Yesterday, I had no choice but to load up this quilt top and begin. My mother had left a quilt top for each of her grandchildren–sixteen or twenty or maybe a hundred–and I was instructed to get them quilted as a wedding gift. Fortunately most of them were teenagers or even younger at the time and so it didn’t seem like an impossible task. I’ve gotten quite a few done but this one was the fanciest of the group—and one that I wanted to do up right.
Mom and I had very different ideas of what made pretty color combinations–maybe she had early cataracts but I remember her choices as a forty something that just seemed really dull and boring to me. The sage green was not appealing, the only bright spot the orange in the center.
That isn’t a wrinkle—it’s the bobbin thread somehow I have not mastered locking the stitches AND cutting the bobbin thread. I had a lot of these until I figured out a way to bring the thread up and give it a yank.
The first day is always hard–what pattern shall I use–and then you’ve got to line everything up–but I didn’t have a straight line to put at the edge. I had been advised to cut off all those fingers to make it easier to quilt and bind—but I left it as it was and did my best. It is far from perfect and in other hands would /could have been a prize winner. But it is now done, and I have four evenings to sew on its binding.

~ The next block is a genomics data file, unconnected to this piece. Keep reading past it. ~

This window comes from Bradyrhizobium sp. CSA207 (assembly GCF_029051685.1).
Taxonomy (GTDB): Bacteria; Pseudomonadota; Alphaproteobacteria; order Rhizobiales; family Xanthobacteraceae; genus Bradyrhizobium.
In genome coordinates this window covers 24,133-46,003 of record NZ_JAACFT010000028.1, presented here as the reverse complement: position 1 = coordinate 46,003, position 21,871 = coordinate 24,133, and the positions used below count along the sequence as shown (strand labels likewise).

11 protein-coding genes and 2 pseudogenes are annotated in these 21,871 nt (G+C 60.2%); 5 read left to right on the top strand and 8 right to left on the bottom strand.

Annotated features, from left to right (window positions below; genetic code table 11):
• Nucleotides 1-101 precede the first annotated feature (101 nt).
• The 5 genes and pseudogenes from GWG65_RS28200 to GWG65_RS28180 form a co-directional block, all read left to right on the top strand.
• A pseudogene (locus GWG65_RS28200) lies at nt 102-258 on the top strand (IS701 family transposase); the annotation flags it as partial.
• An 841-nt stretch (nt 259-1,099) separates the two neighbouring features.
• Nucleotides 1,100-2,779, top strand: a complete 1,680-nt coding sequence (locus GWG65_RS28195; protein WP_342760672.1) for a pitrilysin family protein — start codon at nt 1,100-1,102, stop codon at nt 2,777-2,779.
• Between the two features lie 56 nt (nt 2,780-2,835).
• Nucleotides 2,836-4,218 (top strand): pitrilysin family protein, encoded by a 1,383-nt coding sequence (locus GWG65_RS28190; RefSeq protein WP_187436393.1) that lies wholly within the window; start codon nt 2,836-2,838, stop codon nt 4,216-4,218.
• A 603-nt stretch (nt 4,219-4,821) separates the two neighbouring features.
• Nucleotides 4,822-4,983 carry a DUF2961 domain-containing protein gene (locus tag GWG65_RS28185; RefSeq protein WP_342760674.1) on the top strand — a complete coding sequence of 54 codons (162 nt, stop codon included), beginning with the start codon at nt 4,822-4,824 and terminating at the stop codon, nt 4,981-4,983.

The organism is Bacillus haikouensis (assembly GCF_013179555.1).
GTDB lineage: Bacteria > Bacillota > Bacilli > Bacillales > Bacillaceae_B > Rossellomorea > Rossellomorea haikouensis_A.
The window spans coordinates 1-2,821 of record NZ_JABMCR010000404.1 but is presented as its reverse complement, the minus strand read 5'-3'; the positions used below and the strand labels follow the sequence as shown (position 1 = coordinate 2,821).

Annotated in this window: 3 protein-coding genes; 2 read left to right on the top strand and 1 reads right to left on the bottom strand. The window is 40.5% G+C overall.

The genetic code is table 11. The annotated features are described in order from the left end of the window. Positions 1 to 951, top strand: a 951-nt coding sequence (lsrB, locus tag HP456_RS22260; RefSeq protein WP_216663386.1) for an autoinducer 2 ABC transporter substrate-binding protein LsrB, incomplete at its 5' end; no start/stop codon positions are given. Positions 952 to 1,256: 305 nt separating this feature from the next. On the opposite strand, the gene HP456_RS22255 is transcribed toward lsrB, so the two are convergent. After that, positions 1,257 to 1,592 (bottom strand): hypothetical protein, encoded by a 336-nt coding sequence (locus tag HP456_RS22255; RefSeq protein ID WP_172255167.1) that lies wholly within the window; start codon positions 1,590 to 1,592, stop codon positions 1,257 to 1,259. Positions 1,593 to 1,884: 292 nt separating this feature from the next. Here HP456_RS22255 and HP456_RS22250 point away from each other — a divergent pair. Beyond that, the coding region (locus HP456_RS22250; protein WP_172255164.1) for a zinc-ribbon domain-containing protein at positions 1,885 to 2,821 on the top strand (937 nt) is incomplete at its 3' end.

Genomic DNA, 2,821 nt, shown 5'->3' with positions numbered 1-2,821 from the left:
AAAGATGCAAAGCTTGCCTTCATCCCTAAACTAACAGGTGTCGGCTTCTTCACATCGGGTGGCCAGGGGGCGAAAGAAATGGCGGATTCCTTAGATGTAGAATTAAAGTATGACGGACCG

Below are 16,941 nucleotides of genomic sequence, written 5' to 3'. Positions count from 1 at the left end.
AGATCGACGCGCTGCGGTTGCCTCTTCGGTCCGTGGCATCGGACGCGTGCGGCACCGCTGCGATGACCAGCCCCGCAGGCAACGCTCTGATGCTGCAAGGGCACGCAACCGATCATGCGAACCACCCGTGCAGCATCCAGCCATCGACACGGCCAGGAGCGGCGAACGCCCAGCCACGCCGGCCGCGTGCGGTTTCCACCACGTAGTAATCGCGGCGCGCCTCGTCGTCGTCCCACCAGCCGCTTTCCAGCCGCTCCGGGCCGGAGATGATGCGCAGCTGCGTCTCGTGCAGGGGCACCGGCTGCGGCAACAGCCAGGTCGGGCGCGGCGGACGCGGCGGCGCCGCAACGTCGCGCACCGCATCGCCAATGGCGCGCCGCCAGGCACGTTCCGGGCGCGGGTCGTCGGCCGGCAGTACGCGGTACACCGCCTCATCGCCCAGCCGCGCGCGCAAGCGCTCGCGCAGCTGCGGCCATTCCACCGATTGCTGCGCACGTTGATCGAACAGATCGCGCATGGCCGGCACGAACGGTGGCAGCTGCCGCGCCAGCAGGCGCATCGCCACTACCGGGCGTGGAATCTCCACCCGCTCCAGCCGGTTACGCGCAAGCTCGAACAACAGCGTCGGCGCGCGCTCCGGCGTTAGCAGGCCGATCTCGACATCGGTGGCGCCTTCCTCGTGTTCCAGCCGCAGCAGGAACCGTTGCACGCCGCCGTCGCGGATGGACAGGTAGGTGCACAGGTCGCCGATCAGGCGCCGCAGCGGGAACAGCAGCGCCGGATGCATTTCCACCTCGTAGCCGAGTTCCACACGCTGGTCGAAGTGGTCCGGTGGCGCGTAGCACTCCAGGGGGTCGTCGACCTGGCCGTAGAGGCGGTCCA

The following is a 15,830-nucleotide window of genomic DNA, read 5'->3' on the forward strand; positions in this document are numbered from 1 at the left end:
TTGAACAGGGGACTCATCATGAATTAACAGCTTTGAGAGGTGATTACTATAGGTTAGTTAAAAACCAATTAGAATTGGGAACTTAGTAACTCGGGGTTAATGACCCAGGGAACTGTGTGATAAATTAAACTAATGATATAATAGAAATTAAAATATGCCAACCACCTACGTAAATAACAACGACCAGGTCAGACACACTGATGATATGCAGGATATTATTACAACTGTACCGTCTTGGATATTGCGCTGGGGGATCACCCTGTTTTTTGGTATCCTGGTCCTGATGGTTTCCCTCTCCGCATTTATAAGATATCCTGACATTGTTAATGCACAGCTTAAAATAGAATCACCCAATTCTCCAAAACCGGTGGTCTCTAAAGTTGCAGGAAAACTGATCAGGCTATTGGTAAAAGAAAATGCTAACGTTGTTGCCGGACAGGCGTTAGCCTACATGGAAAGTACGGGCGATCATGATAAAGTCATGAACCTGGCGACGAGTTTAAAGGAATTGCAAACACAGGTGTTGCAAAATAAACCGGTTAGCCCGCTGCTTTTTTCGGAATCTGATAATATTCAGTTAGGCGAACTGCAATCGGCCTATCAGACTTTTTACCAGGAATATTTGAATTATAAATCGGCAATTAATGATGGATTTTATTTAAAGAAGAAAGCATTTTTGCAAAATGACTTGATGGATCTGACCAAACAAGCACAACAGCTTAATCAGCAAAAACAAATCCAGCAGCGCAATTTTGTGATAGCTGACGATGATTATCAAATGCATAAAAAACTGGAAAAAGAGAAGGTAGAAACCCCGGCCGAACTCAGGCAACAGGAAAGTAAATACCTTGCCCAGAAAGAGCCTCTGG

Here it is all done and hanging off the Gammill front bars. Maybe I will show you those fingers a bit later after I’ve faced them.
And then it will be on to the next one she left behind for me to complete. I found a few tops designated for maybe more grandchildren–or maybe the greats—I’ve done more than a few of those too–but still lacking a few–four more at last count.
Sometime a year or more ago I discovered a challenge issued by Pat Sloan—a hundred block sampler. I had bought the book ‘Dear Jane’ with the intention of working through that book and creating my own sampler but like a lot of good ideas remained as an thought.
This project appealed to me–because it would be one small bite at a time–and surely I could keep up.
Of course I soon fell far behind. I was using shirtings cut-offs my great uncle had bought from some mail order place offering such things—my mother had bought satin pieces. These pieces were relatively small but as the blocks finished 6 inches I figured these would work well.